When acting under the control of appropriate software or firmware, in some implementations of the invention CPU 862 may be responsible for implementing specific functions associated with the functions of a desired network device. According to some embodiments, CPU 862 accomplishes all these functions under the control of software including an operating system and any appropriate applications software.
 CPU 862 may include one or more processors 863 such as a processor from the Motorola family of microprocessors or the MIPS family of microprocessors. In an alternative embodiment, processor 863 is specially designed hardware for controlling the operations of network device 860. In a specific embodiment, a memory 861 (such as non-volatile RAM and/or ROM) also forms part of CPU 862. However, there are many different ways in which memory could be coupled to the system. Memory block 861 may be used for a variety of purposes such as, for example, caching and/or storing data, programming instructions, etc.
 Regardless of the network device's configuration, it may employ one or more memories or memory modules (such as, for example, memory block 865) configured to store data, program instructions for the general-purpose network operations and/or other information relating to the functionality of the techniques described herein. The program instructions may control the operation of an operating system and/or one or more applications, for example.
 Because such information and program instructions may be employed to implement the systems/methods described herein, the present invention relates to machine-readable media that include program instructions, state information, etc. for performing various operations described herein. Examples of machine-readable media include, but are not limited to, magnetic media such as hard disks, floppy disks, and magnetic tape; optical media such as CD-ROM disks; magneto-optical media; and hardware devices that are specially configured to store and perform program instructions, such as read-only memory devices (ROM) and random access memory (RAM). The invention may also be embodied in a carrier wave traveling over an appropriate medium such as airwaves, optical lines, electric lines, etc. Examples of program instructions include both machine code, such as produced by a compiler, and files containing higher-level code that may be executed by the computer using an interpreter.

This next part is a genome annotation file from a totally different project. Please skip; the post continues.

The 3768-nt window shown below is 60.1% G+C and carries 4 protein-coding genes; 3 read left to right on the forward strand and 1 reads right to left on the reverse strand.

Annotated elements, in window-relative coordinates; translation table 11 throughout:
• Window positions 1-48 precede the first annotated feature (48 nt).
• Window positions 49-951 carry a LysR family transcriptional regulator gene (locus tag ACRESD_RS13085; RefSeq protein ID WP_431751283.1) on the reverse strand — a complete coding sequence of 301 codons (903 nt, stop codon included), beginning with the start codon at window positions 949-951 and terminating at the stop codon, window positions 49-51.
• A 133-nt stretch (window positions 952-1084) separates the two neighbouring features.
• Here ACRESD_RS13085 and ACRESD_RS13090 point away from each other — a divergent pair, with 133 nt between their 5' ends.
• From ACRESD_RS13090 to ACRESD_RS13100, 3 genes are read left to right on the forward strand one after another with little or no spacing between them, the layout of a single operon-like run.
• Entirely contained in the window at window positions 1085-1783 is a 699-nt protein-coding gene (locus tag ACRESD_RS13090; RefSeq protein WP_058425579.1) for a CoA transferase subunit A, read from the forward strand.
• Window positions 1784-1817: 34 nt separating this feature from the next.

Although the system shown in FIG. 8 illustrates one specific network device of the present invention, it is by no means the only network device architecture on which the present invention can be implemented. For example, an architecture having a single processor that handles communications as well as routing computations, etc. is often used. Further, other types of interfaces and media could also be used with the network device. The communication path between interfaces may be bus based (as shown in FIG. 8) or switch fabric based (such as a cross-bar).
 The above-described devices and materials will be familiar to those of skill in the computer hardware and software arts. Although many of the components and processes are described above in the singular for convenience, it will be appreciated by one of skill in the art that multiple components and repeated processes can also be used to practice the techniques of the present invention.
 Although illustrative embodiments and applications of this invention are shown and described herein, many variations and modifications are possible which remain within the concept, scope, and spirit of the invention, and these variations would become clear to those of ordinary skill in the art after perusal of this application. Accordingly, the present embodiments are to be considered as illustrative and not restrictive, and the invention is not to be limited to the details given herein, but may be modified within the scope and equivalents of the appended claims.
Patent applications by Binh T. Nguyen, Reno, NV US
Patent applications by Brian Underdahl, Vc Highlands, NV US
Patent applications by Bryan D. Wolf, Reno, NV US
Patent applications in class Access or authorization (e.g., game selection, security, etc.)
Patent applications in all subclasses Access or authorization (e.g., game selection, security, etc.)